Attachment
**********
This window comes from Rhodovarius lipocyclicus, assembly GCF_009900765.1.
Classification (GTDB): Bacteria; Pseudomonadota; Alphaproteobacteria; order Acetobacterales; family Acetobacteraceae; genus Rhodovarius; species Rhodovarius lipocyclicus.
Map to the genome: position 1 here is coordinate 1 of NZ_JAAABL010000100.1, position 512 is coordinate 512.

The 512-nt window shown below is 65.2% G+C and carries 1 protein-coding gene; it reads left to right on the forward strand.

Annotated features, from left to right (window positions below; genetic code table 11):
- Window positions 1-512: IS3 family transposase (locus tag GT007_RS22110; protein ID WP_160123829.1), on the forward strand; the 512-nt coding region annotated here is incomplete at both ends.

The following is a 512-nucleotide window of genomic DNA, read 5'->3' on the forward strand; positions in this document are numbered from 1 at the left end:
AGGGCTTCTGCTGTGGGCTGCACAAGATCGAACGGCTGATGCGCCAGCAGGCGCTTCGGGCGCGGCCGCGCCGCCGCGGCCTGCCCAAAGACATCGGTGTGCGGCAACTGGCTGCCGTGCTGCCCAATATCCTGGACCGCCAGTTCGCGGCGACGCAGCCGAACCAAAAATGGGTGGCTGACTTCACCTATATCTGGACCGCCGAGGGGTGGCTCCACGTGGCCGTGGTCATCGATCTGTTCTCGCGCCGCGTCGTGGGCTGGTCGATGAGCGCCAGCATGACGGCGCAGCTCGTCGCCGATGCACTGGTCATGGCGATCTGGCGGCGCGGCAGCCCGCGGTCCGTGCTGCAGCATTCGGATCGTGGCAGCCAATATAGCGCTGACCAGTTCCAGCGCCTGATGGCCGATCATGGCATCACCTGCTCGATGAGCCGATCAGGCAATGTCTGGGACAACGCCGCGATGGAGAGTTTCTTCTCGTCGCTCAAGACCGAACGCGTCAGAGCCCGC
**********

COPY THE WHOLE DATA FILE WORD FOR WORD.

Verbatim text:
This window comes from Rhodovarius lipocyclicus, assembly GCF_009900765.1.
Classification (GTDB): Bacteria; Pseudomonadota; Alphaproteobacteria; order Acetobacterales; family Acetobacteraceae; genus Rhodovarius; species Rhodovarius lipocyclicus.
Map to the genome: position 1 here is coordinate 1 of NZ_JAAABL010000100.1, position 512 is coordinate 512.

The 512-nt window shown below is 65.2% G+C and carries 1 protein-coding gene; it reads left to right on the forward strand.

Annotated features, from left to right (window positions below; genetic code table 11):
- Window positions 1-512: IS3 family transposase (locus tag GT007_RS22110; protein ID WP_160123829.1), on the forward strand; the 512-nt coding region annotated here is incomplete at both ends.

The following is a 512-nucleotide window of genomic DNA, read 5'->3' on the forward strand; positions in this document are numbered from 1 at the left end:
AGGGCTTCTGCTGTGGGCTGCACAAGATCGAACGGCTGATGCGCCAGCAGGCGCTTCGGGCGCGGCCGCGCCGCCGCGGCCTGCCCAAAGACATCGGTGTGCGGCAACTGGCTGCCGTGCTGCCCAATATCCTGGACCGCCAGTTCGCGGCGACGCAGCCGAACCAAAAATGGGTGGCTGACTTCACCTATATCTGGACCGCCGAGGGGTGGCTCCACGTGGCCGTGGTCATCGATCTGTTCTCGCGCCGCGTCGTGGGCTGGTCGATGAGCGCCAGCATGACGGCGCAGCTCGTCGCCGATGCACTGGTCATGGCGATCTGGCGGCGCGGCAGCCCGCGGTCCGTGCTGCAGCATTCGGATCGTGGCAGCCAATATAGCGCTGACCAGTTCCAGCGCCTGATGGCCGATCATGGCATCACCTGCTCGATGAGCCGATCAGGCAATGTCTGGGACAACGCCGCGATGGAGAGTTTCTTCTCGTCGCTCAAGACCGAACGCGTCAGAGCCCGC